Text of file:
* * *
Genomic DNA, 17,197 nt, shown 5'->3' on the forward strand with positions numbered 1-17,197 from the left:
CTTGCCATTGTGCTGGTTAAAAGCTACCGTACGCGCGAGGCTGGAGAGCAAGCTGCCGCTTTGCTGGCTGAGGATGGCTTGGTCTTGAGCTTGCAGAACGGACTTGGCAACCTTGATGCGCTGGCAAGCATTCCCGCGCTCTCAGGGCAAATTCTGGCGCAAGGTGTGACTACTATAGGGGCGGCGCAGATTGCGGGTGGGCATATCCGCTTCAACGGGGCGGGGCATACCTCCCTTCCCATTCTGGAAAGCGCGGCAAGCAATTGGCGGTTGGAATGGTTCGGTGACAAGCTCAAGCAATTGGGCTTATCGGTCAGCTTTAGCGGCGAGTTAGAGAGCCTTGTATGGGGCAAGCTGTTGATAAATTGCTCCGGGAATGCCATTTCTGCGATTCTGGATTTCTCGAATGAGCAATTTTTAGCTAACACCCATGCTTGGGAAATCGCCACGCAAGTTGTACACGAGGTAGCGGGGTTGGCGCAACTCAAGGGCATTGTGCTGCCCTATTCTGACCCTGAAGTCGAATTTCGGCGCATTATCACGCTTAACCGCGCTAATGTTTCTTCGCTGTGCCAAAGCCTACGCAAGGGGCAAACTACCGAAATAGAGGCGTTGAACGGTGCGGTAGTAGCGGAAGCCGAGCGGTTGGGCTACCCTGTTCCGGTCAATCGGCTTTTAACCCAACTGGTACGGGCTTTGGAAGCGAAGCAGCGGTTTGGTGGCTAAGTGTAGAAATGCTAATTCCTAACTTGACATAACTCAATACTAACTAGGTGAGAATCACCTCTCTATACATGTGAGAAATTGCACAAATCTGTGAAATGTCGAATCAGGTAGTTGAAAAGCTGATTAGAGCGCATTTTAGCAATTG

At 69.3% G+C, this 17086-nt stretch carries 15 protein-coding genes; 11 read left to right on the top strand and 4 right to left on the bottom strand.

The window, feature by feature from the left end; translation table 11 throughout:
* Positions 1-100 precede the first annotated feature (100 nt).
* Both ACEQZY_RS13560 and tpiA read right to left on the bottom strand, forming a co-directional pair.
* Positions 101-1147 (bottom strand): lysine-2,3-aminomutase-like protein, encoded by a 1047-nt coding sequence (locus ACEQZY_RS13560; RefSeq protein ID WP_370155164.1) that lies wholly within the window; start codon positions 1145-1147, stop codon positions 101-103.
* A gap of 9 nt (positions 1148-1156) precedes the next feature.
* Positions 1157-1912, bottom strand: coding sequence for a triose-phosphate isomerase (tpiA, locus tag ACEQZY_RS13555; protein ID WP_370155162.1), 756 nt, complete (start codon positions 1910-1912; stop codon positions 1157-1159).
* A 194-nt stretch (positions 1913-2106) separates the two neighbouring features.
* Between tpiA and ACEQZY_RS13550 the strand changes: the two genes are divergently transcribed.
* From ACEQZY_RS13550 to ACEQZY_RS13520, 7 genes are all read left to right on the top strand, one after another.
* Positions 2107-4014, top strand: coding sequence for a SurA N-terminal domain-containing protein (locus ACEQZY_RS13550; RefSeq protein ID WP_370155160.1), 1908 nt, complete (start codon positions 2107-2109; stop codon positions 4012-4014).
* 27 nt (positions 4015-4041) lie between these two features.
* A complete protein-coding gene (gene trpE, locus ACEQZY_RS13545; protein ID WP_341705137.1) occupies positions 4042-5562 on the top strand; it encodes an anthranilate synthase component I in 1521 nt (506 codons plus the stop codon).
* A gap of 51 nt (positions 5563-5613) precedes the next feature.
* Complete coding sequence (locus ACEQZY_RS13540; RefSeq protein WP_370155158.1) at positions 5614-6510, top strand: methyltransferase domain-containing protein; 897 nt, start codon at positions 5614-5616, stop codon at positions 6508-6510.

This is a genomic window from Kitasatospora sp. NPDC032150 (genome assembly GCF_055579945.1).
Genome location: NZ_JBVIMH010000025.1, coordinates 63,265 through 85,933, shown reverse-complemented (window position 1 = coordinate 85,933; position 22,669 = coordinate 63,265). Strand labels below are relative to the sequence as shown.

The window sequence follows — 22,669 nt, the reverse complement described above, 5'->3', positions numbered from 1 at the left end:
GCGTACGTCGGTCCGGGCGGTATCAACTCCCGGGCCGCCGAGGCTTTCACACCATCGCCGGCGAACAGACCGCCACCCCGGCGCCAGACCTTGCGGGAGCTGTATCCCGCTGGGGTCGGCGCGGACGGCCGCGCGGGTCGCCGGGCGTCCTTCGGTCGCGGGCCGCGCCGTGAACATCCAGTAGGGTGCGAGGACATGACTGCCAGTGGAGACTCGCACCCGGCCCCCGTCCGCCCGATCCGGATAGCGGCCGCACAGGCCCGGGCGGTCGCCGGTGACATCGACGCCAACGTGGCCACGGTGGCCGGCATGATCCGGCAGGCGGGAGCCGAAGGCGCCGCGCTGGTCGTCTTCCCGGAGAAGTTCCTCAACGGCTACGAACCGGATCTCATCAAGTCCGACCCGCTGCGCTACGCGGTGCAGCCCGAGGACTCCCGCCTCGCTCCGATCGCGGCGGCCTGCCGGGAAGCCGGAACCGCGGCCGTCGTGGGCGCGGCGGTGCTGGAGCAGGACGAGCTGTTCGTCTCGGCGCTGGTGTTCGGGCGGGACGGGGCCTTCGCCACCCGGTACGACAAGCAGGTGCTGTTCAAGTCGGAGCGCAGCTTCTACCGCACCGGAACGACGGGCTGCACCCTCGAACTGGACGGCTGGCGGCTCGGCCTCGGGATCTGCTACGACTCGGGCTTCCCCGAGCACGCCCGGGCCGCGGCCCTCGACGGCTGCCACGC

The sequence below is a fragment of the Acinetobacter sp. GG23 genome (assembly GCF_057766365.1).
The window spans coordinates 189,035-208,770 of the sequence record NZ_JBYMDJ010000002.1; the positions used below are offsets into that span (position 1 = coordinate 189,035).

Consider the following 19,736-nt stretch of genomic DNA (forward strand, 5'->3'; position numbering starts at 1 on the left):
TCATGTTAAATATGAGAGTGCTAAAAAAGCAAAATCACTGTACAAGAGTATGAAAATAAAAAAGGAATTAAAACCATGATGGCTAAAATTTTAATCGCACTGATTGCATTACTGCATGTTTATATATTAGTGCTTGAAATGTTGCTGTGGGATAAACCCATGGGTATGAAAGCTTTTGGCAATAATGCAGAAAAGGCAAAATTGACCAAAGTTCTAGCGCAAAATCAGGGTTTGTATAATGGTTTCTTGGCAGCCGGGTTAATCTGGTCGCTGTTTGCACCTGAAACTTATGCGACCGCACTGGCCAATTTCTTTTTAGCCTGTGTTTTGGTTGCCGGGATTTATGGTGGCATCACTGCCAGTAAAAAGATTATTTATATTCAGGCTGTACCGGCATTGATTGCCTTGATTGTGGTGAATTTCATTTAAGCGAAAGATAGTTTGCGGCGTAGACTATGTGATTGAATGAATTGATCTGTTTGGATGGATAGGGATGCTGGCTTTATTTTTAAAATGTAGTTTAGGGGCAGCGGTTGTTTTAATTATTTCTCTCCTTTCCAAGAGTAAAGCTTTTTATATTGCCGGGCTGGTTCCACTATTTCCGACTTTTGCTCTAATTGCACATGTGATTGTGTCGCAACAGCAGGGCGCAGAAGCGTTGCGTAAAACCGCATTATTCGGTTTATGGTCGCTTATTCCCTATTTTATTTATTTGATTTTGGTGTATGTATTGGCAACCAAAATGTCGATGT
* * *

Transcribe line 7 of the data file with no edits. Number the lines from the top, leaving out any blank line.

* Positions 101-1147 (bottom strand): lysine-2,3-aminomutase-like protein, encoded by a 1047-nt coding sequence (locus ACEQZY_RS13560; RefSeq protein ID WP_370155164.1) that lies wholly within the window; start codon positions 1145-1147, stop codon positions 101-103.